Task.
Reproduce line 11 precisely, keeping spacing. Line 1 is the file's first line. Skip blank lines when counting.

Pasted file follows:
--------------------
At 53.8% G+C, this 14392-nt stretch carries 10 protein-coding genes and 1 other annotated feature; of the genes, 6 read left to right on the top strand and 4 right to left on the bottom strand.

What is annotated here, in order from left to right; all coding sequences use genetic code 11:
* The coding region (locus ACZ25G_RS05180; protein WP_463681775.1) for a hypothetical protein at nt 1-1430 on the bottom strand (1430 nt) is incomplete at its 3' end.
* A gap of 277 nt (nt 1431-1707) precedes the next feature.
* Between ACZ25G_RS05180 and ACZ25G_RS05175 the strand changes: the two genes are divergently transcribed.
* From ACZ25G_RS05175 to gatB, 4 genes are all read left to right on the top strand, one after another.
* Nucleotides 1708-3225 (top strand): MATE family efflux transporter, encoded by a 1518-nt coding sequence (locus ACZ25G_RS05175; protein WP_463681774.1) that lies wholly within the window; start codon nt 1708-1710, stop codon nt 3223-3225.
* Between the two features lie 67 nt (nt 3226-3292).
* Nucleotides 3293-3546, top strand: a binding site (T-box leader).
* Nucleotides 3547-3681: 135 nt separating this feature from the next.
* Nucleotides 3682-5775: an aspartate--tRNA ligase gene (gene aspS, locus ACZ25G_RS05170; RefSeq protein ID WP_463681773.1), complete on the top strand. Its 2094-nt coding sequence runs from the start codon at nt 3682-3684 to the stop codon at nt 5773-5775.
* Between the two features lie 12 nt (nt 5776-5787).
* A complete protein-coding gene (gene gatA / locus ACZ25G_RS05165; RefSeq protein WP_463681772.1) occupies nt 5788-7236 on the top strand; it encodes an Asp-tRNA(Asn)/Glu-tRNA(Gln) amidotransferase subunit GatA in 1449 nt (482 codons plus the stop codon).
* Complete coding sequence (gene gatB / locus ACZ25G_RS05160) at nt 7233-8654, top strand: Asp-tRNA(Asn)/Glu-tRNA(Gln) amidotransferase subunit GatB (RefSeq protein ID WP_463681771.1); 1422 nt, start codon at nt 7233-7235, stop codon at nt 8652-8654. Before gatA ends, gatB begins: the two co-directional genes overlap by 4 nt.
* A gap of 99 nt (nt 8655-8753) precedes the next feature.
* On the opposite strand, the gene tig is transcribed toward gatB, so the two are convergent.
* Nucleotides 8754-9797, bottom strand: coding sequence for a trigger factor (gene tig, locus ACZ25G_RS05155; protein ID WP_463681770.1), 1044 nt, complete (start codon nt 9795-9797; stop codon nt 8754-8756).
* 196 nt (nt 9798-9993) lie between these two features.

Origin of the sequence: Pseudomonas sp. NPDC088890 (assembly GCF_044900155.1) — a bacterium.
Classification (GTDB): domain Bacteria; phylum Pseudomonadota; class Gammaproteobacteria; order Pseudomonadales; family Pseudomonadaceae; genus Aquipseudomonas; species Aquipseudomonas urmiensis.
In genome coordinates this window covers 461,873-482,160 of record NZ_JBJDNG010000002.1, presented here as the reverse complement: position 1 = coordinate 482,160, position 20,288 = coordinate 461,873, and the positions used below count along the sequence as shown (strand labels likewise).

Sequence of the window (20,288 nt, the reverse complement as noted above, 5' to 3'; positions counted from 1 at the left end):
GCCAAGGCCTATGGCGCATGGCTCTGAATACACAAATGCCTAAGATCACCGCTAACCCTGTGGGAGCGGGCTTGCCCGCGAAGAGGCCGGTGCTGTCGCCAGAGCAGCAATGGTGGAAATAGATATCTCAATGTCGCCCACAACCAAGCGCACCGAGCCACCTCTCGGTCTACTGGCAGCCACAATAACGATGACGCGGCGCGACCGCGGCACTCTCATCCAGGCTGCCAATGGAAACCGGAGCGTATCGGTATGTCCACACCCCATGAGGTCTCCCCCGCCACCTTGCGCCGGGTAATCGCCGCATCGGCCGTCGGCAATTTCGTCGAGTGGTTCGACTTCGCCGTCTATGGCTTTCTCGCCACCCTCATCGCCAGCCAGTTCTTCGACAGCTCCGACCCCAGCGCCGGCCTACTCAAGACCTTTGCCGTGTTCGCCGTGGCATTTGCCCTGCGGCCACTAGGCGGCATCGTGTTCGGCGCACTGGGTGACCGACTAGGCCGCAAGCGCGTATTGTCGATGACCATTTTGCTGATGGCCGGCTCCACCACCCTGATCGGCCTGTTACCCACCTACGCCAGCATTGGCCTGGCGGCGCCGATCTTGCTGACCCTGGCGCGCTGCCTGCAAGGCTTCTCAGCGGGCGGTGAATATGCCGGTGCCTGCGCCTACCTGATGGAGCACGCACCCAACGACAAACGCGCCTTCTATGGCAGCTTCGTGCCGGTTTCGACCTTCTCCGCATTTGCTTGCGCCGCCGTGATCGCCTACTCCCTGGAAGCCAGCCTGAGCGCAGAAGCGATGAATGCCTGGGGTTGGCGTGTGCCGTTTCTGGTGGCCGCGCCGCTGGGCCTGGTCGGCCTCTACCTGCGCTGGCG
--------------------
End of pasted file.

* Nucleotides 3682-5775: an aspartate--tRNA ligase gene (gene aspS, locus ACZ25G_RS05170; RefSeq protein ID WP_463681773.1), complete on the top strand. Its 2094-nt coding sequence runs from the start codon at nt 3682-3684 to the stop codon at nt 5773-5775.